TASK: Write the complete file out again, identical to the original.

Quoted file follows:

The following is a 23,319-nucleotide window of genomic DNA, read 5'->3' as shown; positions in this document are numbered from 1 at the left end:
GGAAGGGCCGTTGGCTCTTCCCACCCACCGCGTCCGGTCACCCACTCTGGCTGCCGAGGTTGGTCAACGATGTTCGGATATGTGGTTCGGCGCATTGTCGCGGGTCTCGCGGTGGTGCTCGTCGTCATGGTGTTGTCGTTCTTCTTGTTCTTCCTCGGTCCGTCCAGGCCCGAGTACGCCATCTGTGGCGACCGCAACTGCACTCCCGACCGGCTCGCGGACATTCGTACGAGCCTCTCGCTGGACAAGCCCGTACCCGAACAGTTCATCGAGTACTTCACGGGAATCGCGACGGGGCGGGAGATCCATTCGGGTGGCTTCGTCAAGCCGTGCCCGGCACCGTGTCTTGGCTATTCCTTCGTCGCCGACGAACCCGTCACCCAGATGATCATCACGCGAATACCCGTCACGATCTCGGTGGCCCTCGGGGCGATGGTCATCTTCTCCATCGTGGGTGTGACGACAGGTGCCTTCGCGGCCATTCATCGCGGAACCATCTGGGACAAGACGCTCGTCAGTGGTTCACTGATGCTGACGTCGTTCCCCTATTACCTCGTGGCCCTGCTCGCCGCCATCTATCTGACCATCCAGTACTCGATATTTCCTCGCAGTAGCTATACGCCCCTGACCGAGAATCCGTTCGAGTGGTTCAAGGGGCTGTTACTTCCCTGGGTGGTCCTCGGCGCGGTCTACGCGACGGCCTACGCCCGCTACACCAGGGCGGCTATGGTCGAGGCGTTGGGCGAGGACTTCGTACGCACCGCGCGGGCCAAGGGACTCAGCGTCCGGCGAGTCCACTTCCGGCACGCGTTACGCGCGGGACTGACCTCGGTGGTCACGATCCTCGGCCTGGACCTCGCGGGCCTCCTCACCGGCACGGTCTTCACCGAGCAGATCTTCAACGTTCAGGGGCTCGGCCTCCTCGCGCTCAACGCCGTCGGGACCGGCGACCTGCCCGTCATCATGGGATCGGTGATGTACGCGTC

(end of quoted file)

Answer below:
The following is a 23,319-nucleotide window of genomic DNA, read 5'->3' as shown; positions in this document are numbered from 1 at the left end:
GGAAGGGCCGTTGGCTCTTCCCACCCACCGCGTCCGGTCACCCACTCTGGCTGCCGAGGTTGGTCAACGATGTTCGGATATGTGGTTCGGCGCATTGTCGCGGGTCTCGCGGTGGTGCTCGTCGTCATGGTGTTGTCGTTCTTCTTGTTCTTCCTCGGTCCGTCCAGGCCCGAGTACGCCATCTGTGGCGACCGCAACTGCACTCCCGACCGGCTCGCGGACATTCGTACGAGCCTCTCGCTGGACAAGCCCGTACCCGAACAGTTCATCGAGTACTTCACGGGAATCGCGACGGGGCGGGAGATCCATTCGGGTGGCTTCGTCAAGCCGTGCCCGGCACCGTGTCTTGGCTATTCCTTCGTCGCCGACGAACCCGTCACCCAGATGATCATCACGCGAATACCCGTCACGATCTCGGTGGCCCTCGGGGCGATGGTCATCTTCTCCATCGTGGGTGTGACGACAGGTGCCTTCGCGGCCATTCATCGCGGAACCATCTGGGACAAGACGCTCGTCAGTGGTTCACTGATGCTGACGTCGTTCCCCTATTACCTCGTGGCCCTGCTCGCCGCCATCTATCTGACCATCCAGTACTCGATATTTCCTCGCAGTAGCTATACGCCCCTGACCGAGAATCCGTTCGAGTGGTTCAAGGGGCTGTTACTTCCCTGGGTGGTCCTCGGCGCGGTCTACGCGACGGCCTACGCCCGCTACACCAGGGCGGCTATGGTCGAGGCGTTGGGCGAGGACTTCGTACGCACCGCGCGGGCCAAGGGACTCAGCGTCCGGCGAGTCCACTTCCGGCACGCGTTACGCGCGGGACTGACCTCGGTGGTCACGATCCTCGGCCTGGACCTCGCGGGCCTCCTCACCGGCACGGTCTTCACCGAGCAGATCTTCAACGTTCAGGGGCTCGGCCTCCTCGCGCTCAACGCCGTCGGGACCGGCGACCTGCCCGTCATCATGGGATCGGTGATGTACGCGTC